Looking at the marginal producers, to do series harm, you’re going to need an ore price at best of $120 over the medium term. And I would suggest lower is more likely given subsidies will happen to some extent. The moment you go higher, there’s plenty of expensive material ready to pour back into the market.
With the price already at $110, $120 is hardly a boom and it is the best case.
My best guess is that the current round of Chinese stimulus will support the ore price for the next half year or so. But each of the next three years brings more new production capacity to market and negligible growth in Chinese demand. Ore is in surplus, sorry.
There are two things that can turn this around. A new Chinese mega-stimulus. Or, a sizeable reduction in seaborne iron ore production expansion plans. It will be the latter in my view. But that also means the boom is over.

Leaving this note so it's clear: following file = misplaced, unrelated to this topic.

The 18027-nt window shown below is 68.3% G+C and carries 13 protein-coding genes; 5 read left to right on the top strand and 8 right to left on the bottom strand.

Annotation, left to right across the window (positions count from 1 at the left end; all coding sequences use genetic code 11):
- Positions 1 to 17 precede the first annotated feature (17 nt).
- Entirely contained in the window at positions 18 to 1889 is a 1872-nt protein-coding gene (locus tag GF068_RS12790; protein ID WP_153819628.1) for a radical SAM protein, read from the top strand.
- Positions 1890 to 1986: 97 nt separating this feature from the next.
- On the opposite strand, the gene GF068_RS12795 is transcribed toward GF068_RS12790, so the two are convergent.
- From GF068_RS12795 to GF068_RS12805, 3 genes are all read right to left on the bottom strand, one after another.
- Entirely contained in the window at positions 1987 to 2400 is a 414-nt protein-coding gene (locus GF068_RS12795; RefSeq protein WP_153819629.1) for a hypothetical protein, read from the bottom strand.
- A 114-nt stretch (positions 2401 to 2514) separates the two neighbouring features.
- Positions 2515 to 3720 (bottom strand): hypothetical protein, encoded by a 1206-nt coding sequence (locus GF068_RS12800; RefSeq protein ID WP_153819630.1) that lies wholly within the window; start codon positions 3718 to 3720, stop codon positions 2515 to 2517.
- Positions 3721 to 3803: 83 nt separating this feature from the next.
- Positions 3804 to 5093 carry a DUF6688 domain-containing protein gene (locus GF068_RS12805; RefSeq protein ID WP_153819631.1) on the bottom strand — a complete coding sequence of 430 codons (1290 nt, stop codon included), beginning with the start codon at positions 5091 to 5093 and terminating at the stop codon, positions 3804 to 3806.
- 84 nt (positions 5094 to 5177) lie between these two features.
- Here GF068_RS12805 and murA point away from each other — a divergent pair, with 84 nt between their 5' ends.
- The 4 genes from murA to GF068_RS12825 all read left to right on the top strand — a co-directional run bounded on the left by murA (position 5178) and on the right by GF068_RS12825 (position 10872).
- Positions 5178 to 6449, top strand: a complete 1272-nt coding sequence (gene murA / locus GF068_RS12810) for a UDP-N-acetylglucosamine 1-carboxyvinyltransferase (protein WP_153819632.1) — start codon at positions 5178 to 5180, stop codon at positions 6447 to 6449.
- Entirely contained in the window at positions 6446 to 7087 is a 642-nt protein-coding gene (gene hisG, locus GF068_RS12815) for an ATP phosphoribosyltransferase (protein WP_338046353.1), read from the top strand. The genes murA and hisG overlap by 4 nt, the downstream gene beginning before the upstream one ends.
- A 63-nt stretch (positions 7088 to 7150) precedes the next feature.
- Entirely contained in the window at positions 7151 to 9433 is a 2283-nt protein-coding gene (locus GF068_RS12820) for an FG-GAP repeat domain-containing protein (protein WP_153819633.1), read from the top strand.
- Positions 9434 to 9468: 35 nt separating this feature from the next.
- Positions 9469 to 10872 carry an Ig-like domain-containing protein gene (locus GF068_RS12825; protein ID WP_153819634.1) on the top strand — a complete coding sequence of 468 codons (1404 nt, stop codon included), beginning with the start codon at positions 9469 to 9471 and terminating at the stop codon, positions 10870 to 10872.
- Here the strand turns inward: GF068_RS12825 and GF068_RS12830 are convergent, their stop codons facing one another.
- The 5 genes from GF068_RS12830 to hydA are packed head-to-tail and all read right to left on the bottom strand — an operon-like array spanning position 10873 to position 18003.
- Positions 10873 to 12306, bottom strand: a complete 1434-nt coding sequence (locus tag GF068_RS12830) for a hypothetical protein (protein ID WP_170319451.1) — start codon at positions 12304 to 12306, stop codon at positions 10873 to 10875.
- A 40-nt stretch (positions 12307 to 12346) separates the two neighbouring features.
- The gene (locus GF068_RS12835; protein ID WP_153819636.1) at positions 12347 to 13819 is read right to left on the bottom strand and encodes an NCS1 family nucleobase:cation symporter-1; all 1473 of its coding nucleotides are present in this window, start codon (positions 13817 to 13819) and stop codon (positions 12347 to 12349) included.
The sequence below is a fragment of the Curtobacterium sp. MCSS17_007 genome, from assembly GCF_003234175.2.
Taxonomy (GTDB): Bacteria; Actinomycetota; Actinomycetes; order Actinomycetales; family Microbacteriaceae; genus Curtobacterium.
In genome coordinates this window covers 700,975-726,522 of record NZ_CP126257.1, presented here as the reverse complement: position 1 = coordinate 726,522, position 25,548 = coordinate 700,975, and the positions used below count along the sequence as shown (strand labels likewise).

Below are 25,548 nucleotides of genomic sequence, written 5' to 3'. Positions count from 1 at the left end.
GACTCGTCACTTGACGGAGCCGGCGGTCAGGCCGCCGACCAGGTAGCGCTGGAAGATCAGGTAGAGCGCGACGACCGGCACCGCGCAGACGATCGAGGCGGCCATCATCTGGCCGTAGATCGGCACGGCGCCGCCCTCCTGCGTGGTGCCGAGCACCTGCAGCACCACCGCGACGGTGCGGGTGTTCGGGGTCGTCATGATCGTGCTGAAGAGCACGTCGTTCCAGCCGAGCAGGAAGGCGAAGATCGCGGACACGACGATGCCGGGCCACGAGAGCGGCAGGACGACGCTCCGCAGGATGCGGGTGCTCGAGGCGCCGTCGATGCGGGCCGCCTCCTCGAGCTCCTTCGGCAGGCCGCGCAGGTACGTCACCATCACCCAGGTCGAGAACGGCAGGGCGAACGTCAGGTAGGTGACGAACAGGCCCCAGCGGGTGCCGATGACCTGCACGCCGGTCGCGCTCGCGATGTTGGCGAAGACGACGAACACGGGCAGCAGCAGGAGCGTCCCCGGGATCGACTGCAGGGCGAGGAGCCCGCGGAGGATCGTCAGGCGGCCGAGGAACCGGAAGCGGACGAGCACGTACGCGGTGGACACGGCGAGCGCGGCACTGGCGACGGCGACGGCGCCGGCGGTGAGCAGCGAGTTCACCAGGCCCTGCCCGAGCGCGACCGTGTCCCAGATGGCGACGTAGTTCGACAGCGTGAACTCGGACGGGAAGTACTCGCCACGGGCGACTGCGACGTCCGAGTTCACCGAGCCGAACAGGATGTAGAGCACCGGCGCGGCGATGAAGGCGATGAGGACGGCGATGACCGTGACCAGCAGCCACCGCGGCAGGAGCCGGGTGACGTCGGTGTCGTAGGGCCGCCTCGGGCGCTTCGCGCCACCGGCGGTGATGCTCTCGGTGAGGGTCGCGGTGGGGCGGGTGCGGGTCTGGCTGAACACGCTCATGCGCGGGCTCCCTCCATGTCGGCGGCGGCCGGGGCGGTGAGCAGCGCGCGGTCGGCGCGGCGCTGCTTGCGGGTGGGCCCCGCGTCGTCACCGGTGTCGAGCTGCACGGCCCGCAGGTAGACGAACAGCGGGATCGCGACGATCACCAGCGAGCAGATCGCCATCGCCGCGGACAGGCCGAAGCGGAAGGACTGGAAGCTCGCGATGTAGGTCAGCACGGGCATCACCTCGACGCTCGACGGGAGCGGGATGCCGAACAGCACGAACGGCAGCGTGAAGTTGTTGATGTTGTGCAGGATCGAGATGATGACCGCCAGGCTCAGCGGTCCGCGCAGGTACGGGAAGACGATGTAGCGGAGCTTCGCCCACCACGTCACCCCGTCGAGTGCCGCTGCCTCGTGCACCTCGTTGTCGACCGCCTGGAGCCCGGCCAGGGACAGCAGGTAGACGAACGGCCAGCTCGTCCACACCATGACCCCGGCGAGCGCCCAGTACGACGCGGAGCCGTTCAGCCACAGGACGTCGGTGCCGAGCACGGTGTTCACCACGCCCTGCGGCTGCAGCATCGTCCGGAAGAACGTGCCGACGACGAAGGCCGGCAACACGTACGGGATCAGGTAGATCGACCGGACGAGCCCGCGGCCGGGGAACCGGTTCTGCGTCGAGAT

If iron ore gets anywhere near $130, I’m going mega-short the obvious player.
David Llewellyn-Smith is Chief Strategist at the MB Fund and MB Super. David is the founding publisher and editor of MacroBusiness and was the founding publisher and global economy editor of The Diplomat, the Asia Pacific’s leading geo-politics and economics portal.
He is also a former gold trader and economic commentator at The Sydney Morning Herald, The Age, the ABC and Business Spectator. He is the co-author of The Great Crash of 2008 with Ross Garnaut and was the editor of the second Garnaut Climate Change Review.